The laws list
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 26Lw6 Laws
faint, young sun paradox to Fizeau method.

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F.
F
Theories of stellar evolution indicate that as stars mature on the main sequence, they grow steadily hotter and brighter; calculations suggest that at about the time of the formation of Earth, the Sun was roughly two-thirds the brightness that it is now. However, there is no geological evidence on Earth (or on Mars) for the Sun being fainter in the past. At present there is no clear resolution for this paradox.
The derived SI unit of capacitance, defined as the capacitance in a capacitor that, if charged to 1 C, has a potential difference of 1 V; thus, it has units of C/V.
The electric charge carried by one mole of electrons (or singly-ionized ions). It is equal to the product of the Avogadro constant and the (absolute value of the) charge on an electron; it is 9.648 670 x 104 C/mol.
The line integral of the electric field around a closed curve is proportional to the instantaneous time rate of change of the magnetic flux through a surface bounded by that closed curve; in differential form,
curl E = -dB/dt,
where here d/dt represents partial differentiation.
The amount of chemical change during electrolysis is proportional to the charge passed.
The charge Q equired to deposit or liberate a mass m is proportional to the charge z of the ion, the mass, and inversely proprtional to the relative ionic mass M; mathematically,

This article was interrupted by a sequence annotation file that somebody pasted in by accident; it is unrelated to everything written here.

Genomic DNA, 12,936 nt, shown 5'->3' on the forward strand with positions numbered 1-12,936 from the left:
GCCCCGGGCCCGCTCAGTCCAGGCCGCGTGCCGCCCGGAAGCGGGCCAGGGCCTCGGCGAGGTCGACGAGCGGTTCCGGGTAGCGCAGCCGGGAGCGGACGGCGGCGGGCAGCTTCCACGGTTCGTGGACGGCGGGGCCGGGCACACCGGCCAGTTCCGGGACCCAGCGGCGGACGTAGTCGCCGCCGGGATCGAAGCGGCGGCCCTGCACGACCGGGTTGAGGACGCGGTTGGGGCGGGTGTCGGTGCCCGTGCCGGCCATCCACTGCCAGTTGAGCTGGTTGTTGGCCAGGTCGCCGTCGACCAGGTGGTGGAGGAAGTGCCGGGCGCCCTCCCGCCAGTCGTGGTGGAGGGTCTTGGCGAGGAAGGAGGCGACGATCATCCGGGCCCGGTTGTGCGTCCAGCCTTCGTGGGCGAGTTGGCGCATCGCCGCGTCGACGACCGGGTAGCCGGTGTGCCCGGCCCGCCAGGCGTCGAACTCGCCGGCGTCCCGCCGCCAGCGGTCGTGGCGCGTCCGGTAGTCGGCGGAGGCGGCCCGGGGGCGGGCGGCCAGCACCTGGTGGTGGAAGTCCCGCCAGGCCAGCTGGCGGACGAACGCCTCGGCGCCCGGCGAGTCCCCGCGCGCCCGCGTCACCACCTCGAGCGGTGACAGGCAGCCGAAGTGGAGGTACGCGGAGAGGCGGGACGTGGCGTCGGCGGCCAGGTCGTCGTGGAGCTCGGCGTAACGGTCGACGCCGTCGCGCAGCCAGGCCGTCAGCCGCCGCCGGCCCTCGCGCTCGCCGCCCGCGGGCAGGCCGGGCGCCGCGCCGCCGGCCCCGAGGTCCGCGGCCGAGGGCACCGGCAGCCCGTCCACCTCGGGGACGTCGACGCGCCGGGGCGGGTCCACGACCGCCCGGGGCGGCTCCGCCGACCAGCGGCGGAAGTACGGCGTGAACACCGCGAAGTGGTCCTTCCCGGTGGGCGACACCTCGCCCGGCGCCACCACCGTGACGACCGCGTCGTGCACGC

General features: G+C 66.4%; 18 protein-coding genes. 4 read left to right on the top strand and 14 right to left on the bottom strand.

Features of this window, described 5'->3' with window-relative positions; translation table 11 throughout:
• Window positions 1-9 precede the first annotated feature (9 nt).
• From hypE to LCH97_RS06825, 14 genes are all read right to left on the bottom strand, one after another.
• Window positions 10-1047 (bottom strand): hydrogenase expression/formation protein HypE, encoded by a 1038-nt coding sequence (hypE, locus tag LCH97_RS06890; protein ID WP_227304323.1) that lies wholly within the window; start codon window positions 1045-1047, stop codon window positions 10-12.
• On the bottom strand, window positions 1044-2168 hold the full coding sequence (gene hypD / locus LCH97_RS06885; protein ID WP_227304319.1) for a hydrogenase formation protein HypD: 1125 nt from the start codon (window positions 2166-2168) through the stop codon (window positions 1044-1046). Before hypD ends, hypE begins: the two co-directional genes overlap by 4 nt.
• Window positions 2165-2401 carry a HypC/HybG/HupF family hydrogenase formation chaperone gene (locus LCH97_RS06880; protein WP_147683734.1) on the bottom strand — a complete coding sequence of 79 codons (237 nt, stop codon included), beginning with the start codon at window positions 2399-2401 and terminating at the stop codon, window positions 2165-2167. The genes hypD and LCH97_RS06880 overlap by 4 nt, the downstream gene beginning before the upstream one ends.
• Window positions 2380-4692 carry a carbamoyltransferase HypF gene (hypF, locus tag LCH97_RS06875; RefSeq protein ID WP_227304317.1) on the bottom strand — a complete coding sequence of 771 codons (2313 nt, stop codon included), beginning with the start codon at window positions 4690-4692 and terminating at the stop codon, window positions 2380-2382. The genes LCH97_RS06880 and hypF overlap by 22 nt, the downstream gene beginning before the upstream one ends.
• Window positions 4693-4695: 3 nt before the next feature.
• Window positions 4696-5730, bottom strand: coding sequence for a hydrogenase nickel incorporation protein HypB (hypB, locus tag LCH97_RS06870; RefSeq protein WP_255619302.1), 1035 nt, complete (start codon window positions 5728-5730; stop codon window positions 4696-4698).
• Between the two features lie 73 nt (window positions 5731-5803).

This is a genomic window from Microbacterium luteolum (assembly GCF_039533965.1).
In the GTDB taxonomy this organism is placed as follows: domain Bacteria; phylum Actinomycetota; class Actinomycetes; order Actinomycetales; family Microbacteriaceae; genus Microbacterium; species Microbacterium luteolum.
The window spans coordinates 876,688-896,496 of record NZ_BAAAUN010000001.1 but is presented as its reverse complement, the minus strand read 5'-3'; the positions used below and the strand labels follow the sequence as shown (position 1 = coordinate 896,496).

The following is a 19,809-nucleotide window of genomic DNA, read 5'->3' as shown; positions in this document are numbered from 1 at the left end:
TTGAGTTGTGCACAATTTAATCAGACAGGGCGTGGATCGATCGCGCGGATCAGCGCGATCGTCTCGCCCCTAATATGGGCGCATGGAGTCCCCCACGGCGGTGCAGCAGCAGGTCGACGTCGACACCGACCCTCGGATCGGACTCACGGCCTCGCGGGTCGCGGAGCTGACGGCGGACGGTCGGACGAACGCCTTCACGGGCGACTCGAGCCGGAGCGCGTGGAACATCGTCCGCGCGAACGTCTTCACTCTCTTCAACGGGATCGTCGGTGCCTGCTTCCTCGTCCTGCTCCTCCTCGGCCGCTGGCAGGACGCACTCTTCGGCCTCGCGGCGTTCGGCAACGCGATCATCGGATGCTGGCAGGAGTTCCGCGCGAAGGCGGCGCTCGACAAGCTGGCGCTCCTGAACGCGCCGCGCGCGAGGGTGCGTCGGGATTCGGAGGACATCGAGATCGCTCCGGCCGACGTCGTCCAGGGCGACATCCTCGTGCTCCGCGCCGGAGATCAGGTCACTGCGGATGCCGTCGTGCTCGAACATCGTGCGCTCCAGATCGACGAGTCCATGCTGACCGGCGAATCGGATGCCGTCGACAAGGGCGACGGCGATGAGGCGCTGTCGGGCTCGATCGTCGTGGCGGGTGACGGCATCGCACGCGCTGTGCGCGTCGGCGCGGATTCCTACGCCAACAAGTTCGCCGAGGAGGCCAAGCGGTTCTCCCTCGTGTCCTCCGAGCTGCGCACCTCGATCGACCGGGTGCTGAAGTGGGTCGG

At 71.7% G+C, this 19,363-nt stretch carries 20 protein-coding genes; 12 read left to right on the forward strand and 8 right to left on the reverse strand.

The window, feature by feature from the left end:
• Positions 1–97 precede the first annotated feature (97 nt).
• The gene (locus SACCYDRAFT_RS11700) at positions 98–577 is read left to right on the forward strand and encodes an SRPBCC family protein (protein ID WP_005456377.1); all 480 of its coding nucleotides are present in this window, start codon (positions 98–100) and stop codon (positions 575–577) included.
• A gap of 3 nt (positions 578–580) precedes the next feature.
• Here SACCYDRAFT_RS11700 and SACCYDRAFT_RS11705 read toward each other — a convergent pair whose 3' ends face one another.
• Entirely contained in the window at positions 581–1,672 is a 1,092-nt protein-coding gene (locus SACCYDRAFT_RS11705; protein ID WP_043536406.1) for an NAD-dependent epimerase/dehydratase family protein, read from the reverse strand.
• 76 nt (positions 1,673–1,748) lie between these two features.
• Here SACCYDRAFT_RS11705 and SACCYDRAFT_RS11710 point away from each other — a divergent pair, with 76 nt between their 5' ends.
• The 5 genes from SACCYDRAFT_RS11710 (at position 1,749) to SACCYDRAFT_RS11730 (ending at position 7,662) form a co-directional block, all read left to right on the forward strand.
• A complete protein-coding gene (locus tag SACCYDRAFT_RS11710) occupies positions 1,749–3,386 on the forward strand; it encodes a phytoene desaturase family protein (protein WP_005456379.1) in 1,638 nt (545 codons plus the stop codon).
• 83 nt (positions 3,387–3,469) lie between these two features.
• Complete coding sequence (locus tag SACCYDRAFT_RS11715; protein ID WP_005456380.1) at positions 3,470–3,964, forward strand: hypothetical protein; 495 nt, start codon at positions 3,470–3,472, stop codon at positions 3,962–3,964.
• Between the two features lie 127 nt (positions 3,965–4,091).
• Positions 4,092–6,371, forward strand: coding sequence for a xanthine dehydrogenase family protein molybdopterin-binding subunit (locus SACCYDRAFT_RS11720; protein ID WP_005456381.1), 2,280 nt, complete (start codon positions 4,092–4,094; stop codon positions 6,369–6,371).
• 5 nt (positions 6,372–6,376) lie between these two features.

Q = F m z/M.
Faraday's first law of electromagnetic induction
An electromotive force is induced in a conductor when the magnetic field surrounding it changes.
Faraday's second law of electromagnetic induction
The magnitude of the electromotive force is proportional to the rate of change of the field.
Faraday's third law of electromagnetic induction
The sense of the induced electromotive force depends on the direction of the rate of the change of the field.
Fermat's principle; principle of least time (P. de Fermat)
The principle, put forth by P. de Fermat, that states the path taken by a ray of light between any two points in a system is always the path that takes the least time.
E. Fermi's conjecture, simplified with the phrase, "Where are they?" questioning that if the Galaxy is filled with intelligent and technological civilizations, why haven't they come to us yet? There are several possible answers to this question, but since we only have the vaguest idea what the right conditions for life and intelligence in our Galaxy, it and Fermi's paradox are no more than speculation.
fictitious force
See pseudoforce.
Fizeau method (A. Fizeau, 1851)
One of the first truly relativistic experiments, intended to measure the speed of light. Light is passed through a spinning cogwheel driven by running water, is reflected off a distant mirror, and then passed back through the spinning cogwheel. When the rate of running water (and thus the spinning of the cogwheel) is synchronized so that the returning pulses are eclipsed, c can be calculated.
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